How to Use the Power of Your Personal Brand to Skyrocket Your Business

In his new book, The Rise of the YoupreneurChris Ducker argues that the key to building a sustainable, future-proof business lies within your own experience, interests, and personality. Ultimately, finding success boils down to unleashing the power of your personal brand (what he calls, being a “Youpreneur”).

It sounds simple, but taking the leap to becoming a “youpreneur” takes vulnerability and authenticity.

I know the tactics Ducker suggests in his new book work, because they are the same strategies I used to pivot from my career as a TV news reporter to an entrepreneur. I didn’t know it at the time, but leveraging a strong personal brand and loyal fan-base is what helped me to build a successful business, with zero experience.

Here are my top four takeaways from Ducker’s book, if you want to leverage your personal brand for business success.

1. Be Original

While it may feel like there are no new ideas in business, Ducker suggests you can avoid the copycat marketing that is so prevalent these days, by building a business centered around you.

Anybody can have the same business model, the same services, or the same pricing. But nobody has your exact personality and experiences.

While you might be able to “get by” for a while modeling your business after another, ultimately, being successful boils down to being different and memorable. The easiest way to do it? Infuse your personal brand into your business.

As Ducker says, being different from your competitors beats being “better” every time.

2. Share Stories

You don’t have to look far for the most powerful marketing tool in your business: your own stories of what you have done and what you can do for other people.

Ducker shares that in order to use your stories to attract the right people to your business (and repel the wrong ones), you need to identify your true strengths and weaknesses and use these to captivate your audience.

It makes sense. People like doing business with other people. Major brands spend millions to develop characters or spokespeople that their customers can relate to. The benefit to the “youpreneur” business model is that you already have the spokesperson (you) and the stories to go with it.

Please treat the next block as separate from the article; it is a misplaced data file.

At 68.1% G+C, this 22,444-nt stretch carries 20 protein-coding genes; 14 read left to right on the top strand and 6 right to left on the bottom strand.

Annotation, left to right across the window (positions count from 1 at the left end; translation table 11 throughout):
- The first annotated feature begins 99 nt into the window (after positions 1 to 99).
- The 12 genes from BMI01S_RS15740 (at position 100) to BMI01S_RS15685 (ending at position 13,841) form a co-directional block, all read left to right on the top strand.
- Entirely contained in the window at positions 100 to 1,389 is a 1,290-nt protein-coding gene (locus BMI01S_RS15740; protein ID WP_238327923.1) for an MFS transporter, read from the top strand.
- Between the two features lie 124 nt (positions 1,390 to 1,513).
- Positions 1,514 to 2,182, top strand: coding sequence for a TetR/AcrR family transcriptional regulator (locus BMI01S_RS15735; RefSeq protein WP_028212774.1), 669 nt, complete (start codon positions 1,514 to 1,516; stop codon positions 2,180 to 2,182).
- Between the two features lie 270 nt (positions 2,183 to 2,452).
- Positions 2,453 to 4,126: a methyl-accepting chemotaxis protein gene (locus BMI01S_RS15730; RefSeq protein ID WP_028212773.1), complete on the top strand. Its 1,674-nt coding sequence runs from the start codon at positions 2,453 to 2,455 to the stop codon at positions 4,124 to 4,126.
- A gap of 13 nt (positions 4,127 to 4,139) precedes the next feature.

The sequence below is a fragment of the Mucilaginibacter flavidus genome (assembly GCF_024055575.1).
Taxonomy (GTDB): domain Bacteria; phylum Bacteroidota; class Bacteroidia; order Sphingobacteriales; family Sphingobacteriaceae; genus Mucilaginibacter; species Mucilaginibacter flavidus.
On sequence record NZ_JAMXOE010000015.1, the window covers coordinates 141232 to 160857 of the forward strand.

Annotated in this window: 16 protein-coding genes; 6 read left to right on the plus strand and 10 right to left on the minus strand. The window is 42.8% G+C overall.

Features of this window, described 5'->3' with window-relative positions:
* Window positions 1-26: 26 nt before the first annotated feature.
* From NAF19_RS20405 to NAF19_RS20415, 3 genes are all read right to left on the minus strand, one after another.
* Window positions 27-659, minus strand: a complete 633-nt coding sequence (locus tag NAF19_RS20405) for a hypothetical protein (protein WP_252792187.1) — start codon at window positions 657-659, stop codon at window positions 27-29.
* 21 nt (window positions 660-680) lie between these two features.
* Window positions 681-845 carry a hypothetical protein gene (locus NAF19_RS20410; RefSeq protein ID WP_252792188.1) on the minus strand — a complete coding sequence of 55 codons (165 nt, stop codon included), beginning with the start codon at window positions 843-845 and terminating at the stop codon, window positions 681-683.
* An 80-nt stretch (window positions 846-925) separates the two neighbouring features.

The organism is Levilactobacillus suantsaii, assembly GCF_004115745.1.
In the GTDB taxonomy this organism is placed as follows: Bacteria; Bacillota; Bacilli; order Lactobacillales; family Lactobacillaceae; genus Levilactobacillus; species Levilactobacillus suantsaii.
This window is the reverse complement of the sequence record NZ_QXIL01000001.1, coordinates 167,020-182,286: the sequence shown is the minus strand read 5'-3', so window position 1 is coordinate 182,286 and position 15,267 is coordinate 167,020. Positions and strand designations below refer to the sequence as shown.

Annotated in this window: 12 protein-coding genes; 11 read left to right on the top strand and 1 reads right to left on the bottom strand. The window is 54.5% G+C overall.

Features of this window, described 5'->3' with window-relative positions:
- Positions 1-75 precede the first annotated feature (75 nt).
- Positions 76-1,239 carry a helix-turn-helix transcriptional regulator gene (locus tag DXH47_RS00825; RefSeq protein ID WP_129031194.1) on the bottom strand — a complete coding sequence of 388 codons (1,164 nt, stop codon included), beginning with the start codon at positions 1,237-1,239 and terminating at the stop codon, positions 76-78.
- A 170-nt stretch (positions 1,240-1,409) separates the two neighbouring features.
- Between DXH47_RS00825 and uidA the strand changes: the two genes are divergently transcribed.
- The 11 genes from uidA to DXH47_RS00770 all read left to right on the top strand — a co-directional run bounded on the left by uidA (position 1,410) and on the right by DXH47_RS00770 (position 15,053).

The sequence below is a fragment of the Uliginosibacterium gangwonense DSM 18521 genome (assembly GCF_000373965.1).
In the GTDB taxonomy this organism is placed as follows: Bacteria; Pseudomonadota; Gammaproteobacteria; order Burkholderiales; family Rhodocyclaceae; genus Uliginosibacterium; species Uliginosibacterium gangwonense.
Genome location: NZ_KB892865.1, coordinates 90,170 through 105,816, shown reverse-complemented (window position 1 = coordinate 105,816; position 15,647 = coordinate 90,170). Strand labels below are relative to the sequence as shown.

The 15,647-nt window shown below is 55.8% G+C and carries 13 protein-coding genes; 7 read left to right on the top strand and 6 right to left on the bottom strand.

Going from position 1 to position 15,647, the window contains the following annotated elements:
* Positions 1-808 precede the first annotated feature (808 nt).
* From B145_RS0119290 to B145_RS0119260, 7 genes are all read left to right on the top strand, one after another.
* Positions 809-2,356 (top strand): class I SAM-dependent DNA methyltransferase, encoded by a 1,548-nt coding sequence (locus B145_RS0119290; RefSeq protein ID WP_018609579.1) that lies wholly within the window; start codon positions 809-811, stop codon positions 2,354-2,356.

Spend time identifying which stories your audience can relate to and leverage those in your marketing.

3. Create Content

Ducker recommends taking one piece of content and re-purposing it on multiple platforms.

This is something I call the “content compound effect.” It’s where you take one piece of content, let’s say a video interview, and you turn it into a blog post, a podcast, and a media pitch. You can develop a webinar around it or offer a live workshop on the topic.

I started doing this in business out of necessity- I just didn’t have the time to create original content on a dozen different platforms. Turns out, it’s a pretty effective marketing hack. If you’re going to spend time creating content, you might as well get the most return out of it as possible. Re-purpose your content for different platforms and you’ll reach more people as a result. 

4. Be an Expert

Ducker shares how he experienced a major shift in business when he decided to put himself front and center by hosting a podcast, blogging, and doing more public speaking.

It’s easier said than done, but for those willing to do it, the rewards are significant.

I’ve worked with many entrepreneurs who are too humble or overwhelmed to take center stage as an expert in their industry. The ones that are willing to take the leap and share their expertise in media interviews, training workshops, and public speaking, benefit from reaching a larger audience and making a bigger impact. 

While Ducker lays out a full strategy to becoming a Youpreneur in his book, I don’t think  it has to be all or nothing. Pick a couple tactics and start small. Begin infusing more of your personal brand into your content or your web copy. Make some media pitches and do a couple podcast interviews. Start peeling back the layers of your business to reveal the authentic, original brand of you and you’ll begin to experience the benefits of being a Youpreneur. 

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6 Keys to Attracting and Nurturing Breakthrough Innovators on Your Own Team

Breakthrough innovation is the dream of every entrepreneur, but it’s still a scarce commodity. Selecting and nurturing people who are likely to help you in this regard is an even more elusive capability, and one that every angel investor, like myself, wishes he could get a lock on.

In fact, every manager and business owner needs this skill just to survive with today’s pace of change. 

We all wish we were the next Steve Jobs, or Elon Musk, or Thomas Edison. If we’re not, then at least we would like to recognize them when they come through the door, or better yet, create a few like them in our own organization.

I wish I understood what makes some people so spectacularly innovative, producing triumph after triumph, while the rest of us merely get by.

I’ve seen a lot of speculation on this challenge over the years, but I was recently impressed with the insights in a new book, Quirky, by Melissa A. Schilling.

From her position as professor at NYU Stern, and recognition as one of the world’s leading experts on innovation, she takes a deep dive into the lives and foibles of eight well-known innovators, including the ones mentioned.